“When it came to making the album David had some numbers and so did we. We played him ours and he said they were okay – he liked the stuff we`d written. The basic arrangements were done by the band then David set about embellishing it. He`s been a great assett just when we needed it.”
For all the help Bowie has given the band, the most refreshing thing is, as Hunter says, the fact that the band are exactly the same as they always were.
I asked Hunter if having Bowie as a producer would be a permanent thing – or if this album was a one shot idea.
“Nothing is ever permanent in the music business, but as far as we`re concerned the relationship with David is amazing, and he wants to carry on. He genuinely digs the band – he needn`t have had us, after all the band was over.”
Hunter denies any allegations that Mott are now portraying a camp image.
“The last thing we want to be called is camp,” he says, and certainly looking at him swigging back a glass of scotch, a mop of curly hair flopping around his shoulders, he looks anything but camp.
“There`s only one person who can do that well and that is David. And he`s not a fairy. It`s just that what he does on stage he can do infinitely better than anyone else. We ain`t fairies – not one guy in the band is. And we figure we`ve got to lay back a bit on stage so that our audience will lay back on looking and start listening.”
As a bonus – here is the review of their then new album, also in this same number of the NME:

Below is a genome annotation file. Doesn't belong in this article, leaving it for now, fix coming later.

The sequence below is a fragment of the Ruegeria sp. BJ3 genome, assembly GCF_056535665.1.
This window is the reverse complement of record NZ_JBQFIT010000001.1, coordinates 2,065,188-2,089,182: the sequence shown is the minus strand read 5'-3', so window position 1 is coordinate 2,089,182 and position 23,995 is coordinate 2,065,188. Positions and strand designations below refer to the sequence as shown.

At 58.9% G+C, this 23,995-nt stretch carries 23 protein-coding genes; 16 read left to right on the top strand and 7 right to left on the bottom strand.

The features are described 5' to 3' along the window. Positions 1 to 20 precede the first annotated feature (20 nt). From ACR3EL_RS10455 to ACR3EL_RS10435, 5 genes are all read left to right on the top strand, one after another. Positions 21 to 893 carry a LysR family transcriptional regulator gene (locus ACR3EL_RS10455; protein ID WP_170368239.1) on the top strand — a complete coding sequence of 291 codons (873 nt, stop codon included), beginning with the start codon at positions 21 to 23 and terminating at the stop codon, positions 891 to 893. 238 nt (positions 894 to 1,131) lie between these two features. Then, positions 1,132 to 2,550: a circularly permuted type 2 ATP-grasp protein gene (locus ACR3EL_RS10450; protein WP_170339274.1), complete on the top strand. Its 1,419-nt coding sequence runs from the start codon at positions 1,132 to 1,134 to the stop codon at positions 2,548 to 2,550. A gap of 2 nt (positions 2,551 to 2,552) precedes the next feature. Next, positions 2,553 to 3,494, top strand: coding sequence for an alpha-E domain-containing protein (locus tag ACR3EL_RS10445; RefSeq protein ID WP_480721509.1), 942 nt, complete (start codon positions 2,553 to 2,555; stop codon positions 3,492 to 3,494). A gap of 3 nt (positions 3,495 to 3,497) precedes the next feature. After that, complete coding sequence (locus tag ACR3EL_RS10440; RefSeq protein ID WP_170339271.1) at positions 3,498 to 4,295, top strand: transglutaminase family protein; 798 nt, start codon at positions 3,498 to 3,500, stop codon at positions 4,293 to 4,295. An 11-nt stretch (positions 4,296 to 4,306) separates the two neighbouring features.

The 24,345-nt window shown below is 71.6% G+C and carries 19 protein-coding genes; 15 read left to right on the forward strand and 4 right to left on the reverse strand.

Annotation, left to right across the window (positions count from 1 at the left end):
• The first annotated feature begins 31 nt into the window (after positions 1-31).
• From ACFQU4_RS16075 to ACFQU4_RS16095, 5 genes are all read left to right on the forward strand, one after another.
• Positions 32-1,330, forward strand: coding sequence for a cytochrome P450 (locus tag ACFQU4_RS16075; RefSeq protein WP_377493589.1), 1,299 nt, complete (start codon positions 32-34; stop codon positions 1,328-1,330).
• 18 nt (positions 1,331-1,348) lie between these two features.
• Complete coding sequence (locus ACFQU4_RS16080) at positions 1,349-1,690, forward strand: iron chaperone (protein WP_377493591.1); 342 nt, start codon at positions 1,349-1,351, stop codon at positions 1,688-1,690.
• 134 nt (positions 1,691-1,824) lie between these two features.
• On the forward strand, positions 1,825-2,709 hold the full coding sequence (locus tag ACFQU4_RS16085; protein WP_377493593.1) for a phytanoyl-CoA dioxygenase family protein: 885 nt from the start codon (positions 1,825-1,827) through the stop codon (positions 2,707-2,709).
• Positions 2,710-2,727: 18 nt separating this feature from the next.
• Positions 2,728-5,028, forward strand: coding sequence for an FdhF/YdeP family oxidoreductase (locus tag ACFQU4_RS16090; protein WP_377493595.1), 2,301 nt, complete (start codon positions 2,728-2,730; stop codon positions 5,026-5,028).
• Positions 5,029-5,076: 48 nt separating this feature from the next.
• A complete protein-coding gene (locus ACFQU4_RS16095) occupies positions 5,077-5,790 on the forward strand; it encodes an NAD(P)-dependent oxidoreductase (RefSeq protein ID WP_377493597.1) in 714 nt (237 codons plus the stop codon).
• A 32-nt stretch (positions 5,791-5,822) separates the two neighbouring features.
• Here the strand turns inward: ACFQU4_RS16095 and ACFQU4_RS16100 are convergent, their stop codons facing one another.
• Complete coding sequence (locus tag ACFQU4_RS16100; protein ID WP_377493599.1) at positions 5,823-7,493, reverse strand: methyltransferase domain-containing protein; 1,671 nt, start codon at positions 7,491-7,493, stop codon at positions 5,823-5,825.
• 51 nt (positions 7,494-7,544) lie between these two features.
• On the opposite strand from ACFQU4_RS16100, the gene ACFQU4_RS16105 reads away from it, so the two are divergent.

Mott The Hoople: “All The Young Dudes” (CBS)
There`s the story that David Bowie saved Mott from winding up completely when the band were at an all-time low. And it could be true, because he penned their “All The Young Dudes” single – easily one of their best numbers ever – and their status and success have increased immeasurably since.
But, Bowie`s guidance brought an obvious danger: the band could fall into an abyss of emulation and be criticised for cashing in on the Bowie – Reed – Underground syndrome. After all, aren`t Roxy showing just a few of those roots?
Therefore this album is important for the group, as on it their own talents will be judged.
And thankfully, Mott have NOT been manipulated and stylised by producer Bowie in such a way to exclude personal flair and inventiveness. Yet neither do they show themselves to have a totally individual style.